In a much-anticipated move, superstar prospect Victor Robles was promoted to Double-A Harrisburg Monday night, making him the youngest player in the Eastern League even before fellow top prospect Rafael Devers was promoted to Triple-A. Robles promotion resulted in a flurry of theories (and finger pointing emojis) among Nats fans, mainly regarding Robles’ status as a trade chip. Earlier in the week, fellow top outfield prospect Andrew Stevenson received the call to the big leagues following a Chris Heisey injury and Ryan Raburn going on the bereavement list. There weren’t many, but some were calling for Robles to get the promotion in place of Stevenson. While an immediate Robles call-up would be premature, his promotion to AA makes the idea slightly less farfetched. With the calls for Robles’ promotion this weekend, I got thinking: What would a Robles call-up in 2017 look like?
In order to examine how Victor Robles could reach the majors in 2017, we have to look at what role he would play on the major league team. The reason Robles is a nearly unanimous Top 10 prospect in the game is for his unique blend of skills and athleticism; Robles is what some would call a five-tool player. Victor Robles has the talent to become an elite hitter with above-average pop and at least an above-average defender in center field, not to mention his plus-plus speed.
The one area of Robles’ game in which he isn’t major-league ready is without a doubt at the plate. While his intriguing package of nascent power, elite bat speed, and contact ability make him the blue chip prospect that he is, Robles still hasn’t faced much advanced pitching and will need some further polishing in the minor leagues. While Robles may not be ready to face big-league pitching just yet, he is more than major league ready in the field and on the base paths.
Despite only ranking 10th in the Carolina League in stolen bases, Victor Robles is likely close to the fastest, if not the fastest player in the Nationals system. Here is a video from Jeff Israel showcasing the kind of raw speed Robles has.
Robles is just pure speed, bunts for a single to lead off inning. Then gets doubled off on hit and run fly ball to LF pic.twitter.com/LulN91OboM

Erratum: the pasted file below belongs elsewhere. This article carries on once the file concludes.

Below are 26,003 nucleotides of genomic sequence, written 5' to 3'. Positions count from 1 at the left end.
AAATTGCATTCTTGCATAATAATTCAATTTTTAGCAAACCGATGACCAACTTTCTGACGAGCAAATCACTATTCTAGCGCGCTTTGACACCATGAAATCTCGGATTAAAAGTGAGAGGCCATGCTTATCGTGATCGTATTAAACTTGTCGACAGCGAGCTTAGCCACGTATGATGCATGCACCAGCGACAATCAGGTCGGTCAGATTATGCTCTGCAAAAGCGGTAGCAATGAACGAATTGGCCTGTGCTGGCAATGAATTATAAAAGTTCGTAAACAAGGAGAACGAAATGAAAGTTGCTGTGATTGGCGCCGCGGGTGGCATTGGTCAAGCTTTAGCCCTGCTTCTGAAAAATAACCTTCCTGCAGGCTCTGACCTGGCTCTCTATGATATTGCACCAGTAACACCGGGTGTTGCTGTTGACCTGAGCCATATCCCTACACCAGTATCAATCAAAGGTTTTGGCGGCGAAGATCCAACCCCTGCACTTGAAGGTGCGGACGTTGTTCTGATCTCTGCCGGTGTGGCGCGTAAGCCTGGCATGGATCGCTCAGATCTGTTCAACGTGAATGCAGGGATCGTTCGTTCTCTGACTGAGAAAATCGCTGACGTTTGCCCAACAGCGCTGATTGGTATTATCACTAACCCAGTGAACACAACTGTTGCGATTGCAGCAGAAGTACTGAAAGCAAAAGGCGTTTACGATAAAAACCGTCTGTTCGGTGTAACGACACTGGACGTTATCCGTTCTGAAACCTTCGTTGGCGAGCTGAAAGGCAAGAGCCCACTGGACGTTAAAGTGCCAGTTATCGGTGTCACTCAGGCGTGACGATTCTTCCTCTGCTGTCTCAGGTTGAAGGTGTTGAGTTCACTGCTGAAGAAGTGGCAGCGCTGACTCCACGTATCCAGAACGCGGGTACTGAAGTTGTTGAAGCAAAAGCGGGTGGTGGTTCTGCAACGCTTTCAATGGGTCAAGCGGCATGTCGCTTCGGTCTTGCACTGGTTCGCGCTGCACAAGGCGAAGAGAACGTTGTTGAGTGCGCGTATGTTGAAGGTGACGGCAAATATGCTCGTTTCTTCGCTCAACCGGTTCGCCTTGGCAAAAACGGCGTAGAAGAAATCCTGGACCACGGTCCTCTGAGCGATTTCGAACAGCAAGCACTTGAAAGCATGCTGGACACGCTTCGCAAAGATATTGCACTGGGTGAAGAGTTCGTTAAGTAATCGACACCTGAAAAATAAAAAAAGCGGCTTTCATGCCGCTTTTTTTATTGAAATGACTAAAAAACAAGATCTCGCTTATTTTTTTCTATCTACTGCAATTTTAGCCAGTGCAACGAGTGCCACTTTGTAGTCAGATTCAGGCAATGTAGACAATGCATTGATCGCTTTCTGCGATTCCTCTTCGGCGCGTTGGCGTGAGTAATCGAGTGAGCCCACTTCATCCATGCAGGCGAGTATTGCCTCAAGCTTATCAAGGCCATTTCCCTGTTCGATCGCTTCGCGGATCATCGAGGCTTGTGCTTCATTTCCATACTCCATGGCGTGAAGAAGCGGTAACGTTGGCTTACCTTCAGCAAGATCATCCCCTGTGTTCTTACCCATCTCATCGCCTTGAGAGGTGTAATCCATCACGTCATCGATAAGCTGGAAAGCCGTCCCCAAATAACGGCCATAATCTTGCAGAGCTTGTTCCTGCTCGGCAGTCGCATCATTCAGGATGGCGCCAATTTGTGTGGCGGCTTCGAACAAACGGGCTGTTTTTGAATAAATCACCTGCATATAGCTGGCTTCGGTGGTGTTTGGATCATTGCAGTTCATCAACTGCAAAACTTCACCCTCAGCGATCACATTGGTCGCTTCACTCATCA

— Jeff Israel (@JPhils90) July 19, 2017
Speed like this is hard to come by, and while it isn’t enough to carry a player on it’s own, it can be game-changing when applied in the right situations.
The same speed that makes Robles such a terror on the base paths makes him a potentially excellent defender in center field. However there are still questions surrounding Robles’ instincts and route running that limit his current defensive ability. These issues can only be solved with more work and more reps, so it would be a stretch to say Robles will reach his defensive ceiling by season’s end, but that doesn’t mean he couldn’t be a defensive asset to a contending Nationals team. His best plays accentuate what a great defender he could be:
Editor’s note: Pay no attention to the fact that Robles ends both of these plays by hurting himself.
His raw athleticism and ability to make highlight reel plays on a regular basis usually allow him to make up for his occasional defensive lapses. The fact that Robles has an absolute cannon for an arm further cements him as an above-average defender at perhaps the most important position in the field and an easily plus defender at the corners.
The Nationals’ outfield isn’t lacking in defense by any stretch, and any slight improvement brought by Robles would likely be offset by his lack of production at the plate. Despite this, the fact that Robles is a plus defender would only make his position on the major league roster that much more digestible. There are plenty of fast defensively minded outfielders who can’t hit in the major leagues, so even at his current level of talent, Robles could likely hold an MLB roster spot. Of course, calling up a player badly in need of minor league reps to ride the bench isn’t a good idea, especially when the player is as talented as Robles. Additionally, the Nats will likely want to wait as long as possible to start Robles’ service clock, so a regular season call up is likely out of the picture.
With that said, this doesn’t preclude Robles from a call up entirely. According to the MLB’s service time rules, the postseason is not counted towards a player’s service clock, and this would allow Robles to play out the remainder of the minor league season. Players making their pro debuts in the postseason isn’t even unprecedented, as the Royals’ Raul Mondesi proved in 2015 by making his debut in the World Series. While Robles may not be at his most effective during the regular season, speed and defense are at a premium in the playoffs. Every year, no-bat speedsters such as Terrance Gore and Quintin Berry make post season rosters. The Royals proved in 2015 that speed can take over a game in the postseason, and Robles could add another level to a Nationals team not exactly overflowing with speed off the bench. The fact that Robles isn’t a one dimensional player only adds to his value and would allow him to expand his role.
As with the rest of the farm system, Victor Robles’ status for the rest of the season is far from certain. Injuries and an absolute storm of trade rumors still continue to plague the Nationals, so Robles may not even be on the team come the playoffs. Additionally Robles is blocked on the depth chart by Stevenson, who shares a similar skillset, though he is less talented in all regards. As with Robles, Stevenson has been the center of a plethora of trade rumors and has issues of his own preventing him from a call up. There remain numerous blockades preventing a Robles call up, but should the Nationals choose to select him they will be adding a dynamic player who can transform their bench during a World Series run.Tags: Nationals, Nats, Victor Robles, Washington Nationals